Creating Realistic Goals

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Anytime you decide to make a change whether it be weight, strength, or health, you should make goals. And realistic ones make it a little easier to achieve the bigger ones.

When I joined my kickboxing gym, I had this vision of being a kickboxer. A 45-year-old kickboxer who weighed 250lbs. That is called a fantasy, not a goal. When reality set in, I ended my membership and stopped going. My goal was not to get stronger or to lose weight; it was to be a kickboxer. You see how this was just destined to fail?

When I returned to the gym this past year, it was not to do anything but to lose some weight and get my diabetes under control. This is still a goal and a realistic goal. Now to know what the actual goal really is.

Set the goal: 165lbs is my ideal weight, to live off meds for diabetes and become a personal trainer for people like me.

Make A Plan: This is where you make smaller goals in order to get to the end goal. My smaller goals are to make it to 205lbs and to keep off the foods that trigger my blood sugar to go up. I have spent a lot of time figuring out how to make that happen with the food.

Get To Work: 4-6 days at the gym. Upping my cardio will boost metabolism. Stop snacking due to boredom.

Stick to it: I base this on time. It takes time. It takes dedication. and it takes motivation. While I don’t think I will reach my end goal by the end of the year but if the main goal is still my main goal by the end of the year, I will make the next step to start classes on becoming a PT.

With this… I have a goal, a plan, and a time table. Let’s look at you.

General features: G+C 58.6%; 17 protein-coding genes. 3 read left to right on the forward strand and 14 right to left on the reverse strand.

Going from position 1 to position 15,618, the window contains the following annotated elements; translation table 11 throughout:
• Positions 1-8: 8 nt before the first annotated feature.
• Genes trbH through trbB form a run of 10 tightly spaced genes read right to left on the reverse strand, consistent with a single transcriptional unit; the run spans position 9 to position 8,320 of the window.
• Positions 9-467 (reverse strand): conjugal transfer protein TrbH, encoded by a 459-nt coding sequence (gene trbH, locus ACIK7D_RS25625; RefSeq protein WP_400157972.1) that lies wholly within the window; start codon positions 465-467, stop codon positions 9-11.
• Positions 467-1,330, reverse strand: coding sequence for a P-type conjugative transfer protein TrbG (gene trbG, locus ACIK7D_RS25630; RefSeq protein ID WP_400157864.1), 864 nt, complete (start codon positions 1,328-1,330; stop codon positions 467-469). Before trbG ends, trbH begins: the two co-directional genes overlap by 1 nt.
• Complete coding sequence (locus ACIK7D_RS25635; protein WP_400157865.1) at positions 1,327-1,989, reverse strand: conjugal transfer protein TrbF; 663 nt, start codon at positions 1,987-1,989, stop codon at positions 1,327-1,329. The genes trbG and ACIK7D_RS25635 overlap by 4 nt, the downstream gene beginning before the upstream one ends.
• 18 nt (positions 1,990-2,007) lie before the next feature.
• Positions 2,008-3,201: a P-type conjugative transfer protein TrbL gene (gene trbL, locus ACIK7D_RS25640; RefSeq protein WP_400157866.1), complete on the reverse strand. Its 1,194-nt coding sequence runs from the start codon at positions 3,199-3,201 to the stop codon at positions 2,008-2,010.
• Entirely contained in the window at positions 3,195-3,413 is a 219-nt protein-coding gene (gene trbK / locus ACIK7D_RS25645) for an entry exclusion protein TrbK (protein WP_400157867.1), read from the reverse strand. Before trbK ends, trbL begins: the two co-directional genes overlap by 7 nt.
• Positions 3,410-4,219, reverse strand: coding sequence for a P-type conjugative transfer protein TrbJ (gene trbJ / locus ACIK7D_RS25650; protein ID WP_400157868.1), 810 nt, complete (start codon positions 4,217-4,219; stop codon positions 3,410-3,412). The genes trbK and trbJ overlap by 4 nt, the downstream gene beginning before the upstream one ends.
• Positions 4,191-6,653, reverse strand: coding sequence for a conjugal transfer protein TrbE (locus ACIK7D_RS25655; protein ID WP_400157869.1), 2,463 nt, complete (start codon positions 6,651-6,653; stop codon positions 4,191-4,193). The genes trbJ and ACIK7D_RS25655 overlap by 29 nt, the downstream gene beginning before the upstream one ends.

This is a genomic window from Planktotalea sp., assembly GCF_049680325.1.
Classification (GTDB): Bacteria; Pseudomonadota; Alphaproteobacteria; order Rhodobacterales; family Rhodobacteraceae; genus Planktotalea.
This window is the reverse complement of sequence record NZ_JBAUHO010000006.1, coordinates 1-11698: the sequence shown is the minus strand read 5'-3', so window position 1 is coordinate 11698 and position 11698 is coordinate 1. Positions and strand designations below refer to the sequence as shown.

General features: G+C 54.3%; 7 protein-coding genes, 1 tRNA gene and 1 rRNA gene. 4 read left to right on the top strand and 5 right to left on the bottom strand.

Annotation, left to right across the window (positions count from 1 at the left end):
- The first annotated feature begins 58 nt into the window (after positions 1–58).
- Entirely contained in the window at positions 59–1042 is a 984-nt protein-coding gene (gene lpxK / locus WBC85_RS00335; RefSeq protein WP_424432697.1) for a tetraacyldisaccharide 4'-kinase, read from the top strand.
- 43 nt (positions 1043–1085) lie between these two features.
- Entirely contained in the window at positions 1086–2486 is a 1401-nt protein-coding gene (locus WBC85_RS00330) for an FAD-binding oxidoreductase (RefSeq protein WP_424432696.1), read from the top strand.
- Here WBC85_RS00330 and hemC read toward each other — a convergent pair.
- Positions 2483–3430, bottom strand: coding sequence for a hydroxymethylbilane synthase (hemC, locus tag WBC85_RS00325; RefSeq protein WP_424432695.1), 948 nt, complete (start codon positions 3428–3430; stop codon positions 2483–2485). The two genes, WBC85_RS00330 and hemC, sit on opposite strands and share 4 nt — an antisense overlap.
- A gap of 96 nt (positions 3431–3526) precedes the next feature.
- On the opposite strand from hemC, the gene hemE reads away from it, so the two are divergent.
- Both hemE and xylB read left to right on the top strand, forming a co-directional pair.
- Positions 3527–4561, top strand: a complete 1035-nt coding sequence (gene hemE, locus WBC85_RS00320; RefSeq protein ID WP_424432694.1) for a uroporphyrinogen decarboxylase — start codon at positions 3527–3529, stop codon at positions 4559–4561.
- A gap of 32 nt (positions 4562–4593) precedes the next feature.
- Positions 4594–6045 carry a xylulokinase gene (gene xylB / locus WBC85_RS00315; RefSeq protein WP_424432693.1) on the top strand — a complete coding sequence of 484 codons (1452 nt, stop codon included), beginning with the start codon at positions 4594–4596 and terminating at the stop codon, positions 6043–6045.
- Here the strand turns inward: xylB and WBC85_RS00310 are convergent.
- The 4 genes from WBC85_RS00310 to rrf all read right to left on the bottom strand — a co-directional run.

What is your end goal? Where do you want to be? – Let’s say your end goal is the weigh 160lbs and be healthier?

Let’s make a plan: In order to lose the weight and maintain your health, you need to have a diet and exercise plan. You also need a soft goal. Let’s say you currently weigh 250lbs. Let 225lbs be your first soft goal. Keep a food journal. Maybe you don’t count your calories yet. Spend a month writing down everything you eat and everything you use to prepare your food. Write down the butter, the oil, the salt, etc… Spend one month looking at where you can make changes and what you live without. As you look at each day, you will begin to see patterns and you can make those changes to your diet.

Also within your plan, should be your exercise. Let’s assume you do not work out at all. You go to work, you come home and sit in front of the television. Unless you are willing to invest in a gym or weights, you can make the first step by just walking. Start with 5 minutes, then 10 minutes, and so on. I think we all have 10-20 minutes a day to walk around the block or backyard. Start slow and have a soft goal to be 20 minutes a day. When you reach those soft goals, increase them. Let the next soft goal be 20 minutes a day carrying a 5lb weight. No one says you have to jump into a full blown workout right away.

As long as you keep going and your keep fighting you will when. And that is why those soft goals are so important. It seems impossible to get down to 165 pounds for me. That is 50lbs and 50lbs seems so overwhelming. Instead of looking at 50lbs. Instead, right now my goal is to get back to my lowest weight of 205lbs. Once I reach that goal, I will then push myself for the next goal. My time frame is to be below 200lbs by the end of the year. Seems easy to do, right? It’s only 15lbs.

I’ve spent a year trying to get there only to stumble and pick myself back up. If I was looking at the goal as 50lbs, I’d probably give up, so instead let’s look only at the first 15.